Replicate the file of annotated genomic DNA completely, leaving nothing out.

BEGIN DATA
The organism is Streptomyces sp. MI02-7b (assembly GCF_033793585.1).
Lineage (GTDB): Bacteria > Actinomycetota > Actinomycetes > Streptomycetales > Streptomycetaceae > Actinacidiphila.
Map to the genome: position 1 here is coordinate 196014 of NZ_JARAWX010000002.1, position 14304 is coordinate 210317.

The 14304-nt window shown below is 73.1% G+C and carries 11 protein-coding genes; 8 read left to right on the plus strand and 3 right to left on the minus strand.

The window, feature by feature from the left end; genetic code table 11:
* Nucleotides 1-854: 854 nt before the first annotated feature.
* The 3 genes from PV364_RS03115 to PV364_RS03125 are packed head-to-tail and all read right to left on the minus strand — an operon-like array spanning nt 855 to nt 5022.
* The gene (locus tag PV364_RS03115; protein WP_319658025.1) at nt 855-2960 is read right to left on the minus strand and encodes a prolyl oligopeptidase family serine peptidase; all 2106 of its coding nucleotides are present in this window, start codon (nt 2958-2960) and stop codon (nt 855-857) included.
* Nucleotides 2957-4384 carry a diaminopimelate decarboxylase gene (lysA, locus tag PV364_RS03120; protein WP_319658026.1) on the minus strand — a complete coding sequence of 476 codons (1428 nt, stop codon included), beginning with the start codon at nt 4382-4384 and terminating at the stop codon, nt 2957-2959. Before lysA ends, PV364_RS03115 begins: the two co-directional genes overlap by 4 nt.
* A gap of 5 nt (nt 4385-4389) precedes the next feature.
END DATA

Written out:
The organism is Streptomyces sp. MI02-7b (assembly GCF_033793585.1).
Lineage (GTDB): Bacteria > Actinomycetota > Actinomycetes > Streptomycetales > Streptomycetaceae > Actinacidiphila.
Map to the genome: position 1 here is coordinate 196014 of NZ_JARAWX010000002.1, position 14304 is coordinate 210317.

The 14304-nt window shown below is 73.1% G+C and carries 11 protein-coding genes; 8 read left to right on the plus strand and 3 right to left on the minus strand.

The window, feature by feature from the left end; genetic code table 11:
* Nucleotides 1-854: 854 nt before the first annotated feature.
* The 3 genes from PV364_RS03115 to PV364_RS03125 are packed head-to-tail and all read right to left on the minus strand — an operon-like array spanning nt 855 to nt 5022.
* The gene (locus tag PV364_RS03115; protein WP_319658025.1) at nt 855-2960 is read right to left on the minus strand and encodes a prolyl oligopeptidase family serine peptidase; all 2106 of its coding nucleotides are present in this window, start codon (nt 2958-2960) and stop codon (nt 855-857) included.
* Nucleotides 2957-4384 carry a diaminopimelate decarboxylase gene (lysA, locus tag PV364_RS03120; protein WP_319658026.1) on the minus strand — a complete coding sequence of 476 codons (1428 nt, stop codon included), beginning with the start codon at nt 4382-4384 and terminating at the stop codon, nt 2957-2959. Before lysA ends, PV364_RS03115 begins: the two co-directional genes overlap by 4 nt.
* A gap of 5 nt (nt 4385-4389) precedes the next feature.